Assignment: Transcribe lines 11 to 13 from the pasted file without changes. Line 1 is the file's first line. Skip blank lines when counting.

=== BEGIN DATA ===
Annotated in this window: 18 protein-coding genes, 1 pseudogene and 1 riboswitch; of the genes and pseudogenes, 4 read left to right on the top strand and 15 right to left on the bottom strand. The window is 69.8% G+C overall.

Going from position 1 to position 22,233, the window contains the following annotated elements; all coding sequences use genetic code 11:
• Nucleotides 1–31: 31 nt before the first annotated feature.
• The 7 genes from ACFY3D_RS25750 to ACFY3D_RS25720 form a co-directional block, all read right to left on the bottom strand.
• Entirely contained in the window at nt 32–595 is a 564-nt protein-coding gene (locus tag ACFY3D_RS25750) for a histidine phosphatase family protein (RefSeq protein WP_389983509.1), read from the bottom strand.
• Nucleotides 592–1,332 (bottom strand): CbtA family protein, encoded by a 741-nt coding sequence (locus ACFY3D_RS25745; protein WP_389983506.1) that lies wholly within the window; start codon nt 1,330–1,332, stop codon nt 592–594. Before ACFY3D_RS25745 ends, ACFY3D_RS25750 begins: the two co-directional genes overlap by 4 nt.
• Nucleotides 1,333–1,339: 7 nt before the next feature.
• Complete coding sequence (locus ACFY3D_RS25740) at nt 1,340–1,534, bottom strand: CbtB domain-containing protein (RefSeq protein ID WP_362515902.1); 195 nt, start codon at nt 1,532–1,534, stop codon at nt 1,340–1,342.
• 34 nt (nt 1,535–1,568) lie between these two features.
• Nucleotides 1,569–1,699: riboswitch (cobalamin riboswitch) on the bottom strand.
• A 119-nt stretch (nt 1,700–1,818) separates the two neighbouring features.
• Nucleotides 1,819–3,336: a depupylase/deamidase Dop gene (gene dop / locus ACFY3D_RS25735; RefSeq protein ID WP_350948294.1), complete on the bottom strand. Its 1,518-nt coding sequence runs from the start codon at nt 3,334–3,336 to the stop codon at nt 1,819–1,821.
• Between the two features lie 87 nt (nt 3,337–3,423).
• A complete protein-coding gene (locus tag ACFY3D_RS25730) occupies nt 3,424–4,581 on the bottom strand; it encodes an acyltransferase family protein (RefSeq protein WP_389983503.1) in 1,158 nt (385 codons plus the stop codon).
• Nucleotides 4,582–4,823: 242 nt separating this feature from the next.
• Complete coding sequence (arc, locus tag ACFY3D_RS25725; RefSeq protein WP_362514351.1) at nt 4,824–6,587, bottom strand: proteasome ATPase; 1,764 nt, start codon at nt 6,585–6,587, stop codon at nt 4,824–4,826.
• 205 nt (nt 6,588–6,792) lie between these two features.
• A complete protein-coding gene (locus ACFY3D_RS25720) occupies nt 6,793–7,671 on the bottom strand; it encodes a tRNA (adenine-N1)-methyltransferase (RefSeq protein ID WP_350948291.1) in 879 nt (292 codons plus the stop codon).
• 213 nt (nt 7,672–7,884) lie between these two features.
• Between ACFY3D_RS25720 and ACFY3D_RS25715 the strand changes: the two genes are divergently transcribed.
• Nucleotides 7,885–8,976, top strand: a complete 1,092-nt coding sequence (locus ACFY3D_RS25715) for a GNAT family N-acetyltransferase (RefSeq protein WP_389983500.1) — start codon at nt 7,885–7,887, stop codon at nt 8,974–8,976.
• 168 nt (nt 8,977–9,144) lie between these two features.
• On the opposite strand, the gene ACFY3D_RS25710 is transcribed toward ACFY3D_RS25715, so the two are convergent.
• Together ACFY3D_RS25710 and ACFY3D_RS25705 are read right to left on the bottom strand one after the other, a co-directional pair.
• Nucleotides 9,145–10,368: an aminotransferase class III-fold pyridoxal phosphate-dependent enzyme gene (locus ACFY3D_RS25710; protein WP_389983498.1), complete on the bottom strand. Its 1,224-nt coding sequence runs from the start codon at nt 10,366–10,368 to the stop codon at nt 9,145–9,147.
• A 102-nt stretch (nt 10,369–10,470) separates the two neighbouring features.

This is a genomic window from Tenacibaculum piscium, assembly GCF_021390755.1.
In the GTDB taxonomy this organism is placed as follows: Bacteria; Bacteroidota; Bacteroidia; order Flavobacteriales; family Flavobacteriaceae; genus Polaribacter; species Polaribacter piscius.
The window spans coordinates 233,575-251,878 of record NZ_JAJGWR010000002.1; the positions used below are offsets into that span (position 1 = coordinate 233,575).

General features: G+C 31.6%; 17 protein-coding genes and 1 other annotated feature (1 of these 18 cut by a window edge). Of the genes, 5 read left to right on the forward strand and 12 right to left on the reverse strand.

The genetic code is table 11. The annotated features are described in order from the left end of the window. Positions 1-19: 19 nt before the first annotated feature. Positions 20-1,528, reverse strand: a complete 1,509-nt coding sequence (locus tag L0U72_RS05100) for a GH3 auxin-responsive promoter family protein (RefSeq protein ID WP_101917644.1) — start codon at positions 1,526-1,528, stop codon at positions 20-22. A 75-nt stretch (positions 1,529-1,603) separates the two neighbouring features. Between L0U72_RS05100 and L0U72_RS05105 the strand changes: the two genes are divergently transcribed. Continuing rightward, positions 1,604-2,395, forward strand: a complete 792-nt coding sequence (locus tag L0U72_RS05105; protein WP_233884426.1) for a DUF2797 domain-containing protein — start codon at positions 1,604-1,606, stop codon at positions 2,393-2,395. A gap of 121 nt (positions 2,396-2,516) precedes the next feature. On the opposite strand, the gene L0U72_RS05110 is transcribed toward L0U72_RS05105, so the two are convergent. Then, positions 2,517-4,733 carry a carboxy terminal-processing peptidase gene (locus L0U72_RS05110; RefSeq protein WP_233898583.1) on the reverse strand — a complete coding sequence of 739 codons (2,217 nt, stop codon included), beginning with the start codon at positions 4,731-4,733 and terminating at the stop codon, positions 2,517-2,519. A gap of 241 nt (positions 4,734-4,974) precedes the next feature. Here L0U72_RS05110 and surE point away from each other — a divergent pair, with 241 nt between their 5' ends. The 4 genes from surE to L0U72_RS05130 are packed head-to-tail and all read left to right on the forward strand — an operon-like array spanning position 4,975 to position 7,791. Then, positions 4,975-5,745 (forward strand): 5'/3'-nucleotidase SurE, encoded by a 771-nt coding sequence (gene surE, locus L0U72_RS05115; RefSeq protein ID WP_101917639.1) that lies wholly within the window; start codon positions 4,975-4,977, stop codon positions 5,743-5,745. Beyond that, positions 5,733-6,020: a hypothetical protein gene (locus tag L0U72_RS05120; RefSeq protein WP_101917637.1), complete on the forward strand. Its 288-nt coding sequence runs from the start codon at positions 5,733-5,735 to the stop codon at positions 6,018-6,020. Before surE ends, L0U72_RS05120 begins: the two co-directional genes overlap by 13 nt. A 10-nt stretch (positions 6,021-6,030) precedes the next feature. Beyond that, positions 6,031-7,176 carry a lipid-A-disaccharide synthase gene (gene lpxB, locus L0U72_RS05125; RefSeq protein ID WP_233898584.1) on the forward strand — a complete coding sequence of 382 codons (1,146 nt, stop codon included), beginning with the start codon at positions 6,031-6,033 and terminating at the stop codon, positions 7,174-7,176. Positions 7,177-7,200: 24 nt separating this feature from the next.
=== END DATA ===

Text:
• A 119-nt stretch (nt 1,700–1,818) separates the two neighbouring features.
• Nucleotides 1,819–3,336: a depupylase/deamidase Dop gene (gene dop / locus ACFY3D_RS25735; RefSeq protein ID WP_350948294.1), complete on the bottom strand. Its 1,518-nt coding sequence runs from the start codon at nt 3,334–3,336 to the stop codon at nt 1,819–1,821.
• Between the two features lie 87 nt (nt 3,337–3,423).